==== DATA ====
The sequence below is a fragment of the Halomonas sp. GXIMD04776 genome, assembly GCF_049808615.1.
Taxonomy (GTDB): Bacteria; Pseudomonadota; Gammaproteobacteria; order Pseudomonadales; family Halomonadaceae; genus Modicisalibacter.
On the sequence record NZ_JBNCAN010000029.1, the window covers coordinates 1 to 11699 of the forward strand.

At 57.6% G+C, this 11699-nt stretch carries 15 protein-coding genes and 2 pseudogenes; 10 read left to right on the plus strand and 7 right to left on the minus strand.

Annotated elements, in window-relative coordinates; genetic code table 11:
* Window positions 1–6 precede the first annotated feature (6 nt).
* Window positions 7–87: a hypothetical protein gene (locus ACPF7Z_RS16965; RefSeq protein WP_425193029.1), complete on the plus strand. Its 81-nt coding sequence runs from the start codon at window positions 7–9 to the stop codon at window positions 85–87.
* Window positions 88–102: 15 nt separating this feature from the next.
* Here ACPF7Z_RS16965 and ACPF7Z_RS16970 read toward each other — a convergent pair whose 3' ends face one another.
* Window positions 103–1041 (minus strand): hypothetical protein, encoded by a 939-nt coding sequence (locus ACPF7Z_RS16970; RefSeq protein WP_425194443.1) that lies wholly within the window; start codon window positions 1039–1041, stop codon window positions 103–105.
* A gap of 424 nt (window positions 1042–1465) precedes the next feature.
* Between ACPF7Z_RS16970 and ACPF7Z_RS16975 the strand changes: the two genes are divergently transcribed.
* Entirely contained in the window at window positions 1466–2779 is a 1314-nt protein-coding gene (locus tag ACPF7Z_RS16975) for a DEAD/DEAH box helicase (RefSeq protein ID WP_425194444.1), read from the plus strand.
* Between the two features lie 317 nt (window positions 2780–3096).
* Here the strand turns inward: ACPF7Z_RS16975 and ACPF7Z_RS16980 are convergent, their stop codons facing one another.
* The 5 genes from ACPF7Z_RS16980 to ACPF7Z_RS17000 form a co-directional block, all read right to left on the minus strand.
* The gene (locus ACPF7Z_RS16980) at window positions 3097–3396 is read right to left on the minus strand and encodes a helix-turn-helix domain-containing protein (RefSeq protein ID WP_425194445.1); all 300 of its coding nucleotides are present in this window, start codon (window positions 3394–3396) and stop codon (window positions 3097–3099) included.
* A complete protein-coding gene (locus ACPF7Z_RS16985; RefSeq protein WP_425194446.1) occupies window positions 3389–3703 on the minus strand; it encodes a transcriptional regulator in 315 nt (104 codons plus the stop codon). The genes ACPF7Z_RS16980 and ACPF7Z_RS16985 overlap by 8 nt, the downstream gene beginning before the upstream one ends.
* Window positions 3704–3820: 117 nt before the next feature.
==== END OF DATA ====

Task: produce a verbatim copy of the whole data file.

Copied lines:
The sequence below is a fragment of the Halomonas sp. GXIMD04776 genome, assembly GCF_049808615.1.
Taxonomy (GTDB): Bacteria; Pseudomonadota; Gammaproteobacteria; order Pseudomonadales; family Halomonadaceae; genus Modicisalibacter.
On the sequence record NZ_JBNCAN010000029.1, the window covers coordinates 1 to 11699 of the forward strand.

At 57.6% G+C, this 11699-nt stretch carries 15 protein-coding genes and 2 pseudogenes; 10 read left to right on the plus strand and 7 right to left on the minus strand.

Annotated elements, in window-relative coordinates; genetic code table 11:
* Window positions 1–6 precede the first annotated feature (6 nt).
* Window positions 7–87: a hypothetical protein gene (locus ACPF7Z_RS16965; RefSeq protein WP_425193029.1), complete on the plus strand. Its 81-nt coding sequence runs from the start codon at window positions 7–9 to the stop codon at window positions 85–87.
* Window positions 88–102: 15 nt separating this feature from the next.
* Here ACPF7Z_RS16965 and ACPF7Z_RS16970 read toward each other — a convergent pair whose 3' ends face one another.
* Window positions 103–1041 (minus strand): hypothetical protein, encoded by a 939-nt coding sequence (locus ACPF7Z_RS16970; RefSeq protein WP_425194443.1) that lies wholly within the window; start codon window positions 1039–1041, stop codon window positions 103–105.
* A gap of 424 nt (window positions 1042–1465) precedes the next feature.
* Between ACPF7Z_RS16970 and ACPF7Z_RS16975 the strand changes: the two genes are divergently transcribed.
* Entirely contained in the window at window positions 1466–2779 is a 1314-nt protein-coding gene (locus tag ACPF7Z_RS16975) for a DEAD/DEAH box helicase (RefSeq protein ID WP_425194444.1), read from the plus strand.
* Between the two features lie 317 nt (window positions 2780–3096).
* Here the strand turns inward: ACPF7Z_RS16975 and ACPF7Z_RS16980 are convergent, their stop codons facing one another.
* The 5 genes from ACPF7Z_RS16980 to ACPF7Z_RS17000 form a co-directional block, all read right to left on the minus strand.
* The gene (locus ACPF7Z_RS16980) at window positions 3097–3396 is read right to left on the minus strand and encodes a helix-turn-helix domain-containing protein (RefSeq protein ID WP_425194445.1); all 300 of its coding nucleotides are present in this window, start codon (window positions 3394–3396) and stop codon (window positions 3097–3099) included.
* A complete protein-coding gene (locus ACPF7Z_RS16985; RefSeq protein WP_425194446.1) occupies window positions 3389–3703 on the minus strand; it encodes a transcriptional regulator in 315 nt (104 codons plus the stop codon). The genes ACPF7Z_RS16980 and ACPF7Z_RS16985 overlap by 8 nt, the downstream gene beginning before the upstream one ends.
* Window positions 3704–3820: 117 nt before the next feature.